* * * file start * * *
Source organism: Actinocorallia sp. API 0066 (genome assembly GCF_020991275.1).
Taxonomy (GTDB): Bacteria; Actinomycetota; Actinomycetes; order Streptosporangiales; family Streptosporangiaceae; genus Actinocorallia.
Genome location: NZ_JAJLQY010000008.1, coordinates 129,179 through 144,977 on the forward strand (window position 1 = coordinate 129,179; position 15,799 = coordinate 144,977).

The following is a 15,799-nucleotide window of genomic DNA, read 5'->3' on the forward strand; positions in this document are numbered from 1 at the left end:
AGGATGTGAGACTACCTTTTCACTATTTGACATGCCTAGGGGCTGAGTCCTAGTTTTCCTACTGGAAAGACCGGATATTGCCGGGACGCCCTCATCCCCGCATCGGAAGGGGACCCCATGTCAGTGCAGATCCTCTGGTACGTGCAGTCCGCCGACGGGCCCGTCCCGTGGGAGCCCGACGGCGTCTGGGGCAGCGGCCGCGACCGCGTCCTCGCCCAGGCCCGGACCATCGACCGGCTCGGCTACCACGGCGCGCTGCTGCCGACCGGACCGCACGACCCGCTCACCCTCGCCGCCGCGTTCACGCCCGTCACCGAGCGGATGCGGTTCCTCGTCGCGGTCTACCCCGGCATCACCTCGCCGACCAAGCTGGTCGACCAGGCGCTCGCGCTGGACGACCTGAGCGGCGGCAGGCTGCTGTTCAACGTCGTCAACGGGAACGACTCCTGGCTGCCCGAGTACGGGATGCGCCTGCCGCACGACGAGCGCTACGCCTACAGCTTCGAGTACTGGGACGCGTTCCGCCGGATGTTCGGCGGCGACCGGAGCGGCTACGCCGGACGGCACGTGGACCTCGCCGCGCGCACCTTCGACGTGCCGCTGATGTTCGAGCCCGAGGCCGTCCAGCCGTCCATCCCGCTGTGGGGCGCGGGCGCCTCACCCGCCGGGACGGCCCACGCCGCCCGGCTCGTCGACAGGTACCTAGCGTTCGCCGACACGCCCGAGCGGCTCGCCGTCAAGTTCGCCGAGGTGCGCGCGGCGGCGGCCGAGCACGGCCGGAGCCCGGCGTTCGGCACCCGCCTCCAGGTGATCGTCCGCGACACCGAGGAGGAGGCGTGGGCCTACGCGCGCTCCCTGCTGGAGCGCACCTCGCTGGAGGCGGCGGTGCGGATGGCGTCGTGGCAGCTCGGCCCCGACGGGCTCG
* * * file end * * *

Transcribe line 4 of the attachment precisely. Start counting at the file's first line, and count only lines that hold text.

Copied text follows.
The following is a 15,799-nucleotide window of genomic DNA, read 5'->3' on the forward strand; positions in this document are numbered from 1 at the left end: